Merkel's climate failings are now a matter for German courts

A photo taken on Oct 25 shows members of the NGO Campact protesting against the climate policies of the German government in front of the Reichstag building housing the German parliament in Berlin.
A photo taken on Oct 25 shows members of the NGO Campact protesting against the climate policies of the German government in front of the Reichstag building housing the German parliament in Berlin.PHOTO: EPA-EFE

BERLIN (BLOOMBERG) - After three straight years of crop losses due to soaring temperatures and crippling droughts, Heiner Luetke Schwienhorst has had enough and is taking Europe's most powerful government to court.

The dairy farmer from the edge of the Spreewald forest south of Berlin blames German Chancellor Angela Merkel's government for stoking climate change and wants to know why efforts to reign in greenhouse gas emissions have fallen short and put his livelihood at risk.

"We've lost over a third of our millet crop, half our hay crop," Schwienhorst said, looking ruefully at the half-empty barn he'll have to fill to secure enough feed for his 200 dairy cows during the harsh winter months. "It's a catastrophe."

On Oct 31, judges in the German capital will hear his case, which is backed by environmental group Greenpeace and two other farmers. The hearing underscores Merkel's climate failings as she tries to get Germany back on track with a much-criticised US$60 billion (S$82 billion) environment package.

For Schwienhorst and other farmers near Berlin, it's too little, too late. The final grain haul for 2019 was just as grim as the previous year, according to the region's agricultural association. Their plight shows how farmers in Europe, one of the world's leading producers and exporters, are on the front line of global warming.

Rising temperatures in Italy have created a plague of crop-eating bugs, causing hundreds of millions of euros in losses. The Swiss government said last Thursday (Oct 24) that last year's record temperatures, followed up by more heatwaves this year, bring "grave consequences" for agriculture. And in Finland, a major producer of spring barley and oats, soil fertility is declining as more frequent wet and dry spells strip the Earth of nutrients, according to a recent European Environment Agency report.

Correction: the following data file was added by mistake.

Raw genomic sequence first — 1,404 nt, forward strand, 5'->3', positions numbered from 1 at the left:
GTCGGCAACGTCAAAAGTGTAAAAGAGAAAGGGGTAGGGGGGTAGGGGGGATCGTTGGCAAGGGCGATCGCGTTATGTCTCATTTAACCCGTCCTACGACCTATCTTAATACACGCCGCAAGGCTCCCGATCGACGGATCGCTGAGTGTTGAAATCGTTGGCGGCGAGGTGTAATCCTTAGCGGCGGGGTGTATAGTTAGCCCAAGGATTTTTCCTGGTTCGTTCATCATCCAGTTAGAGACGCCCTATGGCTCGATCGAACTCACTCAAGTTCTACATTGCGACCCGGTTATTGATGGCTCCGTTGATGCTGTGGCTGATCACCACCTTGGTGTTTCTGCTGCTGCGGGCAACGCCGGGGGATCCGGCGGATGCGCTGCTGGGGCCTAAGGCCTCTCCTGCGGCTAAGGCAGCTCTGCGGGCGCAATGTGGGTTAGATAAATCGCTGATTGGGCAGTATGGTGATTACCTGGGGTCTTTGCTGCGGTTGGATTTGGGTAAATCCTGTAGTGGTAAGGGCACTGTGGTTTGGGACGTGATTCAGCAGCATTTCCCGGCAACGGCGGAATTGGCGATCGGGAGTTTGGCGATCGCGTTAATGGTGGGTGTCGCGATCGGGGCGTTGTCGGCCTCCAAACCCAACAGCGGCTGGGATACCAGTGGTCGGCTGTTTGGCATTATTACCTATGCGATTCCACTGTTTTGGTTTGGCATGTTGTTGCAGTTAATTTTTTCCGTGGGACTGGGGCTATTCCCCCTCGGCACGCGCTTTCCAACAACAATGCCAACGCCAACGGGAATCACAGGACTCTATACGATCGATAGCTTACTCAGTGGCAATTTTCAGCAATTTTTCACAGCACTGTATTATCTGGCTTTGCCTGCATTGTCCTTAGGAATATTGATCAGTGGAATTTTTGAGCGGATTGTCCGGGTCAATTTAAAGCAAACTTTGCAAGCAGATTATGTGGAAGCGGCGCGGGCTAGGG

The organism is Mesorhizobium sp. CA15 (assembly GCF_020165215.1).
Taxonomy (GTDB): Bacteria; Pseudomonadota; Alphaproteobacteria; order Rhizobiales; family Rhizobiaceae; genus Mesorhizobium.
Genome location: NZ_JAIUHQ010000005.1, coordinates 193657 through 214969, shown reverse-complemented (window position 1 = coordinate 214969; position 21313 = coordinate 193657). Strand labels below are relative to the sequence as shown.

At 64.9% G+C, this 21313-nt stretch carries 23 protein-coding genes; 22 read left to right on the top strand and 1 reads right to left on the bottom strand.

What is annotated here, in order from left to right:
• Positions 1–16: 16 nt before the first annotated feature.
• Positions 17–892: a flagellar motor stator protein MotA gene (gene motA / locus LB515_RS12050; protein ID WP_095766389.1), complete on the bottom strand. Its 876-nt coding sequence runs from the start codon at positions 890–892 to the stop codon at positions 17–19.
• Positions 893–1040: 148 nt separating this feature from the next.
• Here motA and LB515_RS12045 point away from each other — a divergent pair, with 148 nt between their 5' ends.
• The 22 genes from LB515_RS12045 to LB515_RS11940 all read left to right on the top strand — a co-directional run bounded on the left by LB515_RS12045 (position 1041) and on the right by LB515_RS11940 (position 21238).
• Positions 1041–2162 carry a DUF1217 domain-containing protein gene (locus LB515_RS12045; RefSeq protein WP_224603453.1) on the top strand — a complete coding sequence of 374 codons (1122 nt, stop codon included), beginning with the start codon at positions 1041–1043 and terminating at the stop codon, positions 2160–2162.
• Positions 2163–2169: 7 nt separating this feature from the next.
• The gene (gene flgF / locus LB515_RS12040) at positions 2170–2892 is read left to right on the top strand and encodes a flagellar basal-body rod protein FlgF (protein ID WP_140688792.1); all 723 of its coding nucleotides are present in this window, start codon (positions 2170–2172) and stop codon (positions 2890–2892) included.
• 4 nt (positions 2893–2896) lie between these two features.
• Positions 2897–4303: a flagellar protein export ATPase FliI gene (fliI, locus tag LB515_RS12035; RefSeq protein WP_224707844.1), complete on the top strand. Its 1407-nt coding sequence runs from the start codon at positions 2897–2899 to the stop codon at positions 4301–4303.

"New records are being set around the world due to climate change, and the adverse effects are already affecting agricultural production in Europe, especially in the south," said Hans Bruyninckx, the agency's executive director.

Asked about Schwienhorst's lawsuit, a spokesman for Germany's environment ministry said the government won't comment on ongoing legal cases. He acknowledged that Germany will miss its 2020 climate goals and said it will instead focus on recent plans to hit more stringent 2030 targets.

Turning to the courts has become an increasingly common weapon in the battle to curb environmental pollution. Exxon Mobil Corp is on trial in the US for allegedly hiding its early knowledge of climate change, while the US Supreme Court this week let government officials press ahead with three lawsuits that accuse more than a dozen oil and gas companies of contributing to climate change.

 
 
 
 

Meanwhile, politicians are keen to show they are helping farmers, a key constituency. Merkel's administration has set aside more than 500 million euros (S$755 million) in aid, while in France, Agriculture Minister Didier Guillaume in July presented a package for farmers worth 1 billion euros.

The European Union does have plentiful grain supplies - at least for the time being. This season's soft-wheat harvest in France, the bloc's top producer, was among the largest on record, alongside bumper barley supplies. That's helping to boost global wheat reserves to an all-time high this season, the USDA forecasts.

Warmer temperatures have aided crops in some regions, with the winter-wheat area in Russia - the top shipper - expanding due to improved seed quality and mild weather. Climate change might benefit wheat and corn yields in eastern Europe, according to a European Commission paper.

Rising temperatures are impacting agriculture around the world, not just in Europe. The best growing conditions for many crops are shifting away from the tropics, and from lower lying land, to cooler climes. Fish and other underwater catches, too, are migrating to colder seas as their habitats warm.

Europe is particularly exposed because its weather is dominated by the jet stream. Disturbances to the narrow bands of air that blow west to east across the Atlantic have allowed hot blasts to drift in from the Sahara desert, further damaging crops that evolved to cope with milder conditions.

In Italy, the rising temperatures have unleashed a swarm of Brown marmorated stink bugs, a pest that feeds on grain crops and orchard fruits.

"It's an emergency," said Nicola Dalmonte, owner of a 50-hectare fruit farm on the outskirts of Ravenna, who this year lost around 30 per cent of his crops to the bugs. He's covered his peach and apricot plants in nets, but said that has sometimes made things worse when the insects get trapped inside. "They breed explosively." Celine Imart, a farmer near Toulouse, France, said that in recent years there have been many unusual weather events affecting the land her family has cultivated for six generations, producing crops like sunflowers, peas, sorghum, soybeans and corn. Hailstorms are becoming more intense and damaged as much as 50 per cent of this season's crops.

Back in Germany, Schwienhorst hopes his case will help raise awareness of climate change. He wants the court to force the government to come up with a plan to hit its lapsed 2020 climate goals as soon as possible. He argues that failure to honour the pledges has infringed property, occupational and health rights.

"It's not that I blame Mrs Merkel," Schwienhorst said. "This is a problem caused by our whole society."